AJ: When I was 20 and already had a few years under my belt as a “music photographer,” I wanted to start getting back into video. I remember meeting a guy named Gibson Hazard at a Kyle show and he was really encouraging and supportive of my photo work. He inspired me to pick up a video camera again and for the first year or so, I’d text him my crappy video edits and he’d give me feedback and advice. I’d use some of my contacts that I’d built up through the years and reach out to artists whenever they’d come to Austin. Whether for shows, SXSW, ACL, or whatever, I’d do my best to shoot for someone while they were here. This eventually got me a little reputation in LA (though at the time, I’d never been) and I found artists I’d work for would recommend me to their peers and friends and I got more work and contacts that way, and that eventually led to my first tour.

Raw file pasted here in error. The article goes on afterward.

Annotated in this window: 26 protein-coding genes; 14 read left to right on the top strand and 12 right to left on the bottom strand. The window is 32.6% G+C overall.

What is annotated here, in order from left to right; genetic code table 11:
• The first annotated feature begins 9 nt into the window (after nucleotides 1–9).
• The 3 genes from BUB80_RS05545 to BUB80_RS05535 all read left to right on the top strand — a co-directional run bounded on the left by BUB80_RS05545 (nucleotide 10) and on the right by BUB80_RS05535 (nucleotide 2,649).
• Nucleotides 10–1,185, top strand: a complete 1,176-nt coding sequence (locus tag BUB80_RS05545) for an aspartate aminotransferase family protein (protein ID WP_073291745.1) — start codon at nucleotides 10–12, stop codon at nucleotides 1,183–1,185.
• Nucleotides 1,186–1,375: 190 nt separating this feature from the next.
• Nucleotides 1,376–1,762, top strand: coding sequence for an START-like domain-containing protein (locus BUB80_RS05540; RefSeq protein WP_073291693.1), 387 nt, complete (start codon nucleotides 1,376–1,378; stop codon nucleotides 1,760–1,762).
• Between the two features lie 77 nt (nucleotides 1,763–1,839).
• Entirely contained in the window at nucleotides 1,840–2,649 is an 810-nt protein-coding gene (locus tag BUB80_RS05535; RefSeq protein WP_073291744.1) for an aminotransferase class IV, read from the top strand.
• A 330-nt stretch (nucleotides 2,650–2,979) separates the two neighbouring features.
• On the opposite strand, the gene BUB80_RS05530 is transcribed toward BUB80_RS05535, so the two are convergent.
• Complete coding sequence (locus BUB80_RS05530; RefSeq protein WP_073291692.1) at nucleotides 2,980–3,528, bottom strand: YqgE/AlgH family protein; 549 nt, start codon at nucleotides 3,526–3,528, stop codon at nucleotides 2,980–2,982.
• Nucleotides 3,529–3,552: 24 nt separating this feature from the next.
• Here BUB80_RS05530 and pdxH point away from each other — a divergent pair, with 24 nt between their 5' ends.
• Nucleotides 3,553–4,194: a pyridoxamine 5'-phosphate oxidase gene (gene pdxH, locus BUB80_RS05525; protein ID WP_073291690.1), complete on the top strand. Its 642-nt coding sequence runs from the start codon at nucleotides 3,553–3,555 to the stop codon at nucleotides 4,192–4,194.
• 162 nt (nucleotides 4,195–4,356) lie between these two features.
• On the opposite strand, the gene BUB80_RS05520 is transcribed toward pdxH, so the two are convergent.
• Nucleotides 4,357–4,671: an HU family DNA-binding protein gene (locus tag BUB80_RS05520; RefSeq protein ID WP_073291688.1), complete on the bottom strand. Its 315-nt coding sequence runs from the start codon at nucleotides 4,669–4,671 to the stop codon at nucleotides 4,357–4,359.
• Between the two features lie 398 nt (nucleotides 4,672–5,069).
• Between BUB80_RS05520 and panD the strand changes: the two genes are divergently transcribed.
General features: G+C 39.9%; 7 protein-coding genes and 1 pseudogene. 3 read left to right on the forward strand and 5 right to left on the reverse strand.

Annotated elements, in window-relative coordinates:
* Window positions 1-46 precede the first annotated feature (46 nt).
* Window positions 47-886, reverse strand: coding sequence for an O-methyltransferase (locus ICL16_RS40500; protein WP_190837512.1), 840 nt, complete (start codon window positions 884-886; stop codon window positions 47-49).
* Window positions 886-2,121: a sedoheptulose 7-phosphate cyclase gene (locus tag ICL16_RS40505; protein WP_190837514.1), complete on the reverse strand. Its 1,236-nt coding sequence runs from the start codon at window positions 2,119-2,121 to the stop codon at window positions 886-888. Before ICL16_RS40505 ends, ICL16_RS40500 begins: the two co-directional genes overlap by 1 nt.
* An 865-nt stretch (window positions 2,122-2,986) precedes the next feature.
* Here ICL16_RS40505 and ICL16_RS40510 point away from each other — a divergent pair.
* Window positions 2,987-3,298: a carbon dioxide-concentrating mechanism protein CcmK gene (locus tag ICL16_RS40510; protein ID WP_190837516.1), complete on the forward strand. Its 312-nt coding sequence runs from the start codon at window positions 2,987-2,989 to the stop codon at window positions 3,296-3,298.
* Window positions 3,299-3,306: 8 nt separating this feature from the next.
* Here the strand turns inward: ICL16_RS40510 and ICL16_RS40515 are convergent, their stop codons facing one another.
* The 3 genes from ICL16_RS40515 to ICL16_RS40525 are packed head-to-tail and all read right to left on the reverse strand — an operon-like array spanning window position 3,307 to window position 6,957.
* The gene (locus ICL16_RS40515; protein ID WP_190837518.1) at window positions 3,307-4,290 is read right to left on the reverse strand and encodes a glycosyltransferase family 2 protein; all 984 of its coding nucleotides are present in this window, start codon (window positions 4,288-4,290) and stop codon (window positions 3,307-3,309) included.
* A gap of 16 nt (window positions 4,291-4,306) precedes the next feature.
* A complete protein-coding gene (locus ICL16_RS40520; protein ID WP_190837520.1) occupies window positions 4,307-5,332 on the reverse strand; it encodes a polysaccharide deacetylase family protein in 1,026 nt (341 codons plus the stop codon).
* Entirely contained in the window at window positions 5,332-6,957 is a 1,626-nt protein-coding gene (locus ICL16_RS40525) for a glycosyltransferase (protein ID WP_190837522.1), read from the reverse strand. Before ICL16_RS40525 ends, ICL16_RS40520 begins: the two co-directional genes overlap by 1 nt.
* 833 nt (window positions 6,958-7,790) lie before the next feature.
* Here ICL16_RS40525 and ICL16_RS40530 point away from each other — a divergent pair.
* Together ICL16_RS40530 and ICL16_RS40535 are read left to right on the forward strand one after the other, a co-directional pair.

NL: What was your experience working on tour as a photographer?

AJ: It’s a lot of hard work. I think people get this luxurious idea of touring when in reality, it’s quite the opposite. Don’t get me wrong, I love it and love the people I work with, but if there’s one word I’d use to describe touring, it sure as hell wouldn’t be glamorous (sorry, I don’t know if I can cuss). It’s a lot of sitting around and waiting. There are times when there’s a bunch of stuff going on with promo, fan meet n greets, soundchecks, etc., but genuinely, my workday (unless I was editing footage or an artist had morning promo) wouldn’t start until around 6 pm. However, from about 6 pm-4 am, I'm working like an absolute maniac! Trying to capture everything on camera, edit things in a timely manner, talk to fans, find time to shower before bus calls, etc.

NL: What was the strangest thing that happened to you on tour?

AJ: Hmmm… that’s a tough one. One that’s PG friendly and just straight-up hilarious is Sharp from Saint Motel brought a small taser on the last tour and used it to just terrorize! One of the funniest things ever! Was also funnier when Canadian Border Patrol confiscated it as a firearm when we crossed over to Toronto for a show.

NL: What is your favorite show you covered and why? (Does not necessarily have to be on tour!)